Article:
Reforming the Land, Reforming the Future

Reforming the Land, Reforming the Future?

Climate change demands a multi-pronged approach, especially when considering the intricate relationship between land ownership, cattle farming, and sustainability. Although literature argues that agrarian reforms hold promise for empowering farmers with secure land rights and access to sustainable practices, their implementation in developing countries is often fraught with challenges.

By: Manuel Francisco Díaz Baca and Stefan Burkart

The study titled “The relationships between land tenure, cattle production, and climate change – A systematic literature review”, recently published in Land Use Policy, explores the connections between land ownership, cattle farming, and climate change in six developing countries with recent land reforms: Mexico, Colombia, and Brazil in Latin America, and Nigeria, South Africa, and Kenya in Africa (Figure 1). The study examines how these reforms impact climate change, particularly regarding the adoption of sustainable livestock farming practices. The study also explores how climate change itself threatens land tenure security and hinders the development of livestock production.

Reforming the Land, Reforming the Future - Figure 1

Figure 1. Countries of analysis 

A Mixed Picture: Land Reform and Sustainability 

The research paints a complex picture in the studied countries: While land reforms have been implemented, improved access to credit for sustainable practices has not always followed through. Establishing agro-silvopastoral systems (integrating trees and/or crops with livestock grazing) faces hurdles such as limited technical support and financial resources. The historical context also casts long shadows for land distribution. For example, recent Colombian reforms aim to prevent land use as loan collateral; however, this goal was hampered by an outdated land cadaster. Similarly, beneficiaries of recent Mexican land titling faced credit difficulties due to program limitations and banking regulations. However, in Nigeria, land titling programs showed positive results for credit access for land title holders. Meanwhile, Kenya presented a case where unclear ownership structures made financial institutions hesitant to provide credit, despite land titles.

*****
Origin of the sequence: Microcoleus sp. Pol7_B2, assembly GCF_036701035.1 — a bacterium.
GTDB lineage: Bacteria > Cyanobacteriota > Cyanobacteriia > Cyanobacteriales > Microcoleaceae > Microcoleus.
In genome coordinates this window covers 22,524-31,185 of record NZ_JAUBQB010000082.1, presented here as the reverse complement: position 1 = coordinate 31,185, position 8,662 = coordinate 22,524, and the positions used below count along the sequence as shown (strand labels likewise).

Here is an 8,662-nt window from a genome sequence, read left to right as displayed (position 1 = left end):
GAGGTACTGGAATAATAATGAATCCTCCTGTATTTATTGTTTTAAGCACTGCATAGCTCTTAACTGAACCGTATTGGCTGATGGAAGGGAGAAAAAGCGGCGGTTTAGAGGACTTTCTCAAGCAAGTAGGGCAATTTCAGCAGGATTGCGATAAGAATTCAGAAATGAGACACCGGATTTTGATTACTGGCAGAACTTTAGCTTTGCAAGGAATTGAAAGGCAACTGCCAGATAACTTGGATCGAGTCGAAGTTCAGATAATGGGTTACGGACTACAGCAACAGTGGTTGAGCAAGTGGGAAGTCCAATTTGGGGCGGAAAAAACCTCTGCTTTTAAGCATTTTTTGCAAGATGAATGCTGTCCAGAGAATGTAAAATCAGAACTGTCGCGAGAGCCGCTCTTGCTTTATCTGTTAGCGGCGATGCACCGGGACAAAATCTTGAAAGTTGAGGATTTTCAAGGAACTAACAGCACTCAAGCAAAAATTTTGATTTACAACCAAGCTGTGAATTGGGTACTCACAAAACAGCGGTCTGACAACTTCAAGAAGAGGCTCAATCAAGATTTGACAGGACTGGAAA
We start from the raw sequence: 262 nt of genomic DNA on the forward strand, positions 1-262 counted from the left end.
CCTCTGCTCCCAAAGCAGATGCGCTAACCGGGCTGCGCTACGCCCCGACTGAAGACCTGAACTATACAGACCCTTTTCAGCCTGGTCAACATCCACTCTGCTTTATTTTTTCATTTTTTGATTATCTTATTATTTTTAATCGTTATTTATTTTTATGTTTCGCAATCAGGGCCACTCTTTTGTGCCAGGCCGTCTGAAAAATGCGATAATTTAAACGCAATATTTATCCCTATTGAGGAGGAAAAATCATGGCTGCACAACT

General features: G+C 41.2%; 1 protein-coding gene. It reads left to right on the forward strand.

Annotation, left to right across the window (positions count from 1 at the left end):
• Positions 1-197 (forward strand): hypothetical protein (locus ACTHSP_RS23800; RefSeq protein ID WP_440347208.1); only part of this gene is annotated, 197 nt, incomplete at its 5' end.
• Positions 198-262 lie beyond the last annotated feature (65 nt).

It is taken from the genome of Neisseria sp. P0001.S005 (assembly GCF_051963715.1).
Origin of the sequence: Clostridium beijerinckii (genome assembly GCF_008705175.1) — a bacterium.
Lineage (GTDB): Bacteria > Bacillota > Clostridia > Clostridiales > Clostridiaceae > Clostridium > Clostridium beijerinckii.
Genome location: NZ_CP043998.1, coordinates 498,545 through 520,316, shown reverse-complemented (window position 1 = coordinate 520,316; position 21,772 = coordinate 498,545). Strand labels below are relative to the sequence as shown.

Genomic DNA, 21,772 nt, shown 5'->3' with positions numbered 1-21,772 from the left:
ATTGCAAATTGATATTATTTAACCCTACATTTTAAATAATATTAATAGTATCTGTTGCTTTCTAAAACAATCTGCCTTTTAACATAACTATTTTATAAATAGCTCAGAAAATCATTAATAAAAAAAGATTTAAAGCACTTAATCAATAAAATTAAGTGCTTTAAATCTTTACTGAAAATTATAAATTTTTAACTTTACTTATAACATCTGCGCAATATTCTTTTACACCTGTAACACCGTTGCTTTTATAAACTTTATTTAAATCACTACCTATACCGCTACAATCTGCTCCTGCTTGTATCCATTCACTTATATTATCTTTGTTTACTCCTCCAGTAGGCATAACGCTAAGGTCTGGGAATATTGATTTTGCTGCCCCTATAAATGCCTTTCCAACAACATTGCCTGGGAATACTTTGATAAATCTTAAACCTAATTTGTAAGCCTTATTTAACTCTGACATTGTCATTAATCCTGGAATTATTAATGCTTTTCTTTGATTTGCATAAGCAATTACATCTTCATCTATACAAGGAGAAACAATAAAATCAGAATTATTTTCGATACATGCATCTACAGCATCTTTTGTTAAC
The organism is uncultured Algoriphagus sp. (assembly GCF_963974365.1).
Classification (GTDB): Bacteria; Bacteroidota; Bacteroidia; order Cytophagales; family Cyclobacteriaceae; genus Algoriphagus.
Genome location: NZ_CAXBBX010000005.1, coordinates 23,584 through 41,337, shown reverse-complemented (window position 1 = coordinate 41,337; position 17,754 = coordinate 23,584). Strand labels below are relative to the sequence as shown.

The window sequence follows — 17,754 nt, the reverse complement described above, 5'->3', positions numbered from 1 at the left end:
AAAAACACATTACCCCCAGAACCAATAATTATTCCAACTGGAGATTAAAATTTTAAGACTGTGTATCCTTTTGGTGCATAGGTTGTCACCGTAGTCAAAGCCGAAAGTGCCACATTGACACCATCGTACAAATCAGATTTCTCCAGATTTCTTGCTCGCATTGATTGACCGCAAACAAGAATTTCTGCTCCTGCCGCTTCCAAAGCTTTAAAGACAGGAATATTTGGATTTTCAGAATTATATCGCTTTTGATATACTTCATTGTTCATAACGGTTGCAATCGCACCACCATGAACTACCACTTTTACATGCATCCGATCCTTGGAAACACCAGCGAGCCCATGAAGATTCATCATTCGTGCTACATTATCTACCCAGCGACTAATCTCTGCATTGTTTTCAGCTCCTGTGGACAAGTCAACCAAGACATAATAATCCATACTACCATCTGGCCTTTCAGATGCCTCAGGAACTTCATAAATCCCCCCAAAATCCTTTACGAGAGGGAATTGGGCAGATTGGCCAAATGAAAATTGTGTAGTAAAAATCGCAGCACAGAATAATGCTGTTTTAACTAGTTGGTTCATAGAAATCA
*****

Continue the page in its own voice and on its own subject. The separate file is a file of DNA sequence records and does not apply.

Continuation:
Our research reveals a paradoxical relationship between land reform and deforestation. While secure land tenure is often seen as a pillar of sustainable land management, the reality on the ground can be quite different. In post-conflict Colombia, power vacuums allowed "false ranchers" to exploit the situation, prioritizing short-term gains through unsustainable practices and even fraudulent land deals. Similarly, Mexico's agrarian reforms, while successful in land distribution, led to population pressures on existing resources. Increased demand for wood, coupled with a lack of clear management structures, contributed to increased deforestation. Likewise, South Africa's pre-Apartheid collective ownership structures provide another example: high cattle densities under unclear management resulted in overgrazing and deforestation.

The cases of Brazil's Amazon rainforest and Kenya's Mau region illustrate a particularly concerning trend. Land titling initiatives in these areas have coincided with increased deforestation and grassland degradation. This stems from outsiders seeing the land as "no man's land", enabling them to settle, exploit resources, and engage in illegal land sales. These actions ultimately incentivize unsustainable practices.

The complex interplay between land ownership and forest preservation highlights the need for nuanced approaches to land reform that consider the unique social and environmental dynamics of each region.

Reforming the Land, Reforming the Future - Photo credit Anny Yedra CIAT

Cattle farm in Caquetá, Colombia. Credit: Anny Yedra / CIAT  

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Acknowledgements 

This work was carried out as part of the One CGIAR Initiative Livestock and Climate (L&C). We thank all donors who globally support our work through their contributions to the CGIAR System. The views expressed in this document may not be taken as the official views of these organizations.